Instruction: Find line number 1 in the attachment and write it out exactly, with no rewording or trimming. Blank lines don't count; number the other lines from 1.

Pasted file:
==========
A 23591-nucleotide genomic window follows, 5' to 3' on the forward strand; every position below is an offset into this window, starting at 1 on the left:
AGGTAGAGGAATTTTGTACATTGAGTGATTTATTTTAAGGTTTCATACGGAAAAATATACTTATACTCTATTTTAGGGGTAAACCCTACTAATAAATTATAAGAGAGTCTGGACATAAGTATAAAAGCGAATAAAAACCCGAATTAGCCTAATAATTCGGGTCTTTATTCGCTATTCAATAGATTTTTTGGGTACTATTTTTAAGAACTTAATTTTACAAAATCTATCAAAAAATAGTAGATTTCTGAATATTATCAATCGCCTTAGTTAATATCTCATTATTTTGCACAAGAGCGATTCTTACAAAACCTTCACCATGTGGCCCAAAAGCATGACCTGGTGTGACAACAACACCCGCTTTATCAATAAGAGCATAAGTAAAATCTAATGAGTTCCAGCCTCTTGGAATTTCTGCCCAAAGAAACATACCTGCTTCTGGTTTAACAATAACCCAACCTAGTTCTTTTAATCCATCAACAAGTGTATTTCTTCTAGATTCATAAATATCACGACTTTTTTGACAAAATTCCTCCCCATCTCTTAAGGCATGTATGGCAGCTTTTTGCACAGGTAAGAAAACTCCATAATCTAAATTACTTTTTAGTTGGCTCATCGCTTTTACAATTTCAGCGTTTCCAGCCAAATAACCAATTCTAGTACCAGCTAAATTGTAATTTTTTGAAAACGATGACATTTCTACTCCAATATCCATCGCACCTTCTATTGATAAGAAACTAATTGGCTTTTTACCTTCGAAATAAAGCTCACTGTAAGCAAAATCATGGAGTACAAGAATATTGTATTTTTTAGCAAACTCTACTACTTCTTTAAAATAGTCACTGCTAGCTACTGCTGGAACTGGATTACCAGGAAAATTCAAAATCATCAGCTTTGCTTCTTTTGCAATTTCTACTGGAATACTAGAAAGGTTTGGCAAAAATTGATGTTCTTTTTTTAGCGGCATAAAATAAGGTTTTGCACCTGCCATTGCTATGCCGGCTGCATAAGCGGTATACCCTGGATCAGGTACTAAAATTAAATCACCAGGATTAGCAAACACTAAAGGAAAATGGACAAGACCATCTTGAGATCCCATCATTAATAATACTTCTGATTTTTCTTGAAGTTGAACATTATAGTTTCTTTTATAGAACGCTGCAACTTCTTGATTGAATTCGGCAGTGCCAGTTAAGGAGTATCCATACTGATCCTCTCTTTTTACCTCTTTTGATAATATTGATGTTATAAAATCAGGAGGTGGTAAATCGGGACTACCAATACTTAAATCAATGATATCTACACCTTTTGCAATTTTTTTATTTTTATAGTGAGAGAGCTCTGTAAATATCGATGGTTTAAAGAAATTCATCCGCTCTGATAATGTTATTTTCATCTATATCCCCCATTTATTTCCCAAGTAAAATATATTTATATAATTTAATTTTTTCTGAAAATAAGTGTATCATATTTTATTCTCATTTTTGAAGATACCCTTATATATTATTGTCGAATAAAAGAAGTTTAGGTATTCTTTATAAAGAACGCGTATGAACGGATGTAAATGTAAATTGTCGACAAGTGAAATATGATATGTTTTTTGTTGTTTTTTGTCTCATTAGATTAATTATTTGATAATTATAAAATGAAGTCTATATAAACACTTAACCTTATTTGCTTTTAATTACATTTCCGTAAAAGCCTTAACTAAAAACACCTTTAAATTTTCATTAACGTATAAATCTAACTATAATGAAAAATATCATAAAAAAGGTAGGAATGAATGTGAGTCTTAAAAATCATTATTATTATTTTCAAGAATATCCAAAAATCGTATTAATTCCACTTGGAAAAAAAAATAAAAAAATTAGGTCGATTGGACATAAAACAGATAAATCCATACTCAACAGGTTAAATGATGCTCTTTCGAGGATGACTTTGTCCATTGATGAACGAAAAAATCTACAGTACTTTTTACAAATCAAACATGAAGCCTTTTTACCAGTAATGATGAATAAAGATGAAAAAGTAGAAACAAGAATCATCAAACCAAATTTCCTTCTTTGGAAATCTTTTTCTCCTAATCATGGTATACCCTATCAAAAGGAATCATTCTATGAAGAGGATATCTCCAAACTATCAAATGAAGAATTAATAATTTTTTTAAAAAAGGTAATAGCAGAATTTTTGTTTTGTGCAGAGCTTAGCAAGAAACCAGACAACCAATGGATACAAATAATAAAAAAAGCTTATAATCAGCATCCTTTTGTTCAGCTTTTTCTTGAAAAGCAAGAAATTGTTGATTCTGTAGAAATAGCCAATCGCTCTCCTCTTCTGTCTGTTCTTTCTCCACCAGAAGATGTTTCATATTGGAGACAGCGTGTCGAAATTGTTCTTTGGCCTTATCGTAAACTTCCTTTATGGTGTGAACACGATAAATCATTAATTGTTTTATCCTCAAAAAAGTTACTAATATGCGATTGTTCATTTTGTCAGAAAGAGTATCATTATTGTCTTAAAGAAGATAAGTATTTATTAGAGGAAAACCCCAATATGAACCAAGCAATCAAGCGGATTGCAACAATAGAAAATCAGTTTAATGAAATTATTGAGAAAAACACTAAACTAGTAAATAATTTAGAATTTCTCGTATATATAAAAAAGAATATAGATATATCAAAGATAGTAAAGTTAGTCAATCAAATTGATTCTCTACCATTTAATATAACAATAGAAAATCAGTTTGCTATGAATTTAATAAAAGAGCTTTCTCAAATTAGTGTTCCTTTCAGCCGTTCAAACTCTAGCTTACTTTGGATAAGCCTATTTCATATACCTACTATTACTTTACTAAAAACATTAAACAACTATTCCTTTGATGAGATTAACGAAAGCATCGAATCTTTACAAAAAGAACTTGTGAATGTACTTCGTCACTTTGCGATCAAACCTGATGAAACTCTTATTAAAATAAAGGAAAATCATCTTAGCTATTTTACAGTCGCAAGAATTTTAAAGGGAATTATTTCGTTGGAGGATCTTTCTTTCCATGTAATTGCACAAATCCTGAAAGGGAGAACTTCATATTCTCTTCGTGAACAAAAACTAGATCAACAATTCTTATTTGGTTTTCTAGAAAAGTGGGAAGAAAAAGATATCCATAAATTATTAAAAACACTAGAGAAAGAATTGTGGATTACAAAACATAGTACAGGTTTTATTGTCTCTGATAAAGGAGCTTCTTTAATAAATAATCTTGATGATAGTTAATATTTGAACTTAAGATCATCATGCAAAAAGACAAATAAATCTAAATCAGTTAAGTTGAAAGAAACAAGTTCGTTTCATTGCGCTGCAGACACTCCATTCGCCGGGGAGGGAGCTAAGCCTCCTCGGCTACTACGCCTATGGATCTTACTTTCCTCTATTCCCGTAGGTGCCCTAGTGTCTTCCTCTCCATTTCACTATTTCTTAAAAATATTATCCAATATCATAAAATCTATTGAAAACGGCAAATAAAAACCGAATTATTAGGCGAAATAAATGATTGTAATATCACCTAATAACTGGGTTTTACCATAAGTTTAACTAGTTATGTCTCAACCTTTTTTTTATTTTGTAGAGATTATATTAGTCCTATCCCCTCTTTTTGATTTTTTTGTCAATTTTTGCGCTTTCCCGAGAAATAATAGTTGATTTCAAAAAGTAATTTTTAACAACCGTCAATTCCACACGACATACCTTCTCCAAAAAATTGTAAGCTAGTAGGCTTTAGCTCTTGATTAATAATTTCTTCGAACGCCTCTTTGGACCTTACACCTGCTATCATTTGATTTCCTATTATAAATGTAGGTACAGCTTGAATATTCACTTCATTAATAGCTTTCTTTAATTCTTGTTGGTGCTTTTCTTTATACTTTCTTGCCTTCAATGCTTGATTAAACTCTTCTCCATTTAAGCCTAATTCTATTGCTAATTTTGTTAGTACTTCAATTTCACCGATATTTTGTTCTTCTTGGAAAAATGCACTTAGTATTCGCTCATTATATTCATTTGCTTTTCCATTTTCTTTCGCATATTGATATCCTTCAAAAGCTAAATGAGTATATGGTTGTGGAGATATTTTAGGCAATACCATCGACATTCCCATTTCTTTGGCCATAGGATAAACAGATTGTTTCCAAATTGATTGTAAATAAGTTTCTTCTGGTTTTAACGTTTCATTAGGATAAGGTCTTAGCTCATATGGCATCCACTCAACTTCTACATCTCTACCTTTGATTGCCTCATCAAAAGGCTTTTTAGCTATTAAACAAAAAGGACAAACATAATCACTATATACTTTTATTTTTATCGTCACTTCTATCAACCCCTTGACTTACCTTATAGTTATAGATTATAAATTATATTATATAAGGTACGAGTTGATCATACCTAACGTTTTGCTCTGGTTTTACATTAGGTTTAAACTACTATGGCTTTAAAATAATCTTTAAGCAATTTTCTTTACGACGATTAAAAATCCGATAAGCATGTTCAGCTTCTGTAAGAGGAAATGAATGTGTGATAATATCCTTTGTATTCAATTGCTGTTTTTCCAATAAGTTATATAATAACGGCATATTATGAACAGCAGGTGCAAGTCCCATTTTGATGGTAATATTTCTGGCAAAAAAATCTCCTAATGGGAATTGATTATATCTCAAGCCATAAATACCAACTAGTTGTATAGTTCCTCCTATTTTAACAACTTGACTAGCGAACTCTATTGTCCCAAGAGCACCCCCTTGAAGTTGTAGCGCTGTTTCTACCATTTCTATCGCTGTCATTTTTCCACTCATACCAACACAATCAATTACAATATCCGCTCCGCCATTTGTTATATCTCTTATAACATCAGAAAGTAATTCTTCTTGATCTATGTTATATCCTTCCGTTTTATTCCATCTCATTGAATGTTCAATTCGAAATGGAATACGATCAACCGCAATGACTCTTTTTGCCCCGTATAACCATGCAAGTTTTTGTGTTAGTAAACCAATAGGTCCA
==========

A 23591-nucleotide genomic window follows, 5' to 3' on the forward strand; every position below is an offset into this window, starting at 1 on the left: